I did a colour study, en plein air, and then came right in and did a studio version. I like the freshness and rhythm of the image. I love plein air painting. I particularly enjoy it when it's right at my door step like in this case.
Thursday, September 30, 2010
Those of us who originate from eastern Canada often lament the lack of bright reds in Alberta's fall colours. There are actually quite a few red accents in the fall colours here but they are mainly in hedges, bushes and minor characters. I've become increasingly aware of them this year. This is a view from our front yard.
Posted by Rex Beanland at 11:23 AM
Tuesday, September 28, 2010
This portrait of King Tut was done in graphite on watercolour paper. The texture of this paper allows a lot of light speckles to shine through creating a pleasing effect. I made a conscious effort to direct the eye of the viewer to Tut's eyes. So I have down played the darks of the head dress at the bottom and the false beard in order to direct attention to the eyes. I have also made the darks of the head dress that are above the eye, darker as they move into the picture. Again I'm trying to direct the viewer's eye.
I created the darks by adding more layers of lightly applied graphite rather than by pressing harder with the pencil. I find that creating darks this way gives them much more subtlety and life. Pressing too hard will damage the surface of the paper and gives a very flat dark. This particular portrait with it's wonderful design elements and strong value contrast would make a lovely painting. I certainly plan to try this at some point.
P.S. I would love to have some comments. Just click on the 'comments' link below this post. Another window will open and chose 'Comment as > anonymous', write your comment, then click 'post comment' and that's all there is to it.
Posted by Rex Beanland at 9:33 PM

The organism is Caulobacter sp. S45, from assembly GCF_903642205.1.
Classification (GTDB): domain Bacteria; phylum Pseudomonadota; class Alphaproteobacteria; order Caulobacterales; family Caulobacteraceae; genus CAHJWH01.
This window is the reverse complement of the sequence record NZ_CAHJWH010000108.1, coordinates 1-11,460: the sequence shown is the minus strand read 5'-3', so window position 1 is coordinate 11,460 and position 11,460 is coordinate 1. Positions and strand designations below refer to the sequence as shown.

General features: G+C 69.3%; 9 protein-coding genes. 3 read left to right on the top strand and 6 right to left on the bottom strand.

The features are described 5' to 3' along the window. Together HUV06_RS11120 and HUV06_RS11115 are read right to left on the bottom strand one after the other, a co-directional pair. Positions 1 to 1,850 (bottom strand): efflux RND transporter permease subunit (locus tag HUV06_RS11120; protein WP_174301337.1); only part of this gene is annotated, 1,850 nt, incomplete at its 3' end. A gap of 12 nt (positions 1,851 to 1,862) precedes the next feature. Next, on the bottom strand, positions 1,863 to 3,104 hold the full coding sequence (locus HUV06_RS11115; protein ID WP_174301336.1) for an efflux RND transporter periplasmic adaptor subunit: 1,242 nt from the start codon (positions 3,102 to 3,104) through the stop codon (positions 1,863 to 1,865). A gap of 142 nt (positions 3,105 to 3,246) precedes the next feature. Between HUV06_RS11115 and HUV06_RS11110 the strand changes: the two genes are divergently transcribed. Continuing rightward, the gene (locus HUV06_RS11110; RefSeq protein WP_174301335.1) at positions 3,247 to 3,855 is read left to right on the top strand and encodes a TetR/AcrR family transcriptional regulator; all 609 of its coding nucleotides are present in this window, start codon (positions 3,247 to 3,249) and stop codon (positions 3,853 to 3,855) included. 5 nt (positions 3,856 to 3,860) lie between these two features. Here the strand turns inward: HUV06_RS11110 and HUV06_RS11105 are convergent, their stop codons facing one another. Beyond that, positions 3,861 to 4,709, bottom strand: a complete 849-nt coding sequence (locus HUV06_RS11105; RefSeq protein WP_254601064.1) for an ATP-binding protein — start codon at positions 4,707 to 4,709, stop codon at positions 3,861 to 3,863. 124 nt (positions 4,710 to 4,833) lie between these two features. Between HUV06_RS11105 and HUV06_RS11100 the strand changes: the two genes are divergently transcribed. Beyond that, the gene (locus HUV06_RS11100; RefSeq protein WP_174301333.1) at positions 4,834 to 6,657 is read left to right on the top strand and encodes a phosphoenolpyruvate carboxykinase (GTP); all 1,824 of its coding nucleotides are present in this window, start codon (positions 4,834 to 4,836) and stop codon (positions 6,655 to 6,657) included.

Friday, September 24, 2010
My wife and I have a video production company, WhitePine Productions. We are very proud to produce the finest art instruction videos in Western Canada. Our latest video is Understanding Acrylics with Brent Laycock. Brent is one of Canada's most original landscape painters. His vibrant and deeply personal work is instantly recognizable and he has received the highest possible national recognition . Contact us for more information or to order copies of Brent's DVD.
Posted by Rex Beanland at 10:24 PM
I've just completed collaborating with Jean Pederson on her excellent Farm Fragments Installation at the Red Deer Museum and Art Gallery. I was there for the opening on Sunday, Sept 19. The exhibition includes paintings, collages, installations and objects illustrating life on the farm going back over 100 years. I created a video that complemented Jean's vision. It was an enjoyable challenge to combine images of abandoned farms with interviews of people who grew up on these farms. The audio track also included many nature sounds that I recorded. It was a very creative project that allowed me to stretch out videographically, so to speak.
The exhibition continues at the Red Deer Museum and will, hopefully, be travelling to other locations in Canada. If you are in the area definitely stop by to view it.
Posted by Rex Beanland at 10:03 PM
Monday, September 13, 2010
I just got back from an incredible time at our cabin on Lake of the Woods. I had just a couple of days to do some plein air painting. This was one of the pieces I finished, a view just beside our cabin. I enjoyed the interplay of the dark rocks and reflections with the very subdued water. I also tried to paint the rocks with out resorting to my usual habit of mixing ultramarine blue and burnt sienna to make the grays that were every where in the rocks. Instead I mixed quinacridone rose and thalo green to get what I thought was a very attractive gray. This mix was further modified in places with some yellow and in other places with some blue. I was very pleased with the value range and the composition and as always plein air paintings just seem to acquire a greater feeling of spontaneity and directness.
Posted by Rex Beanland at 2:22 PM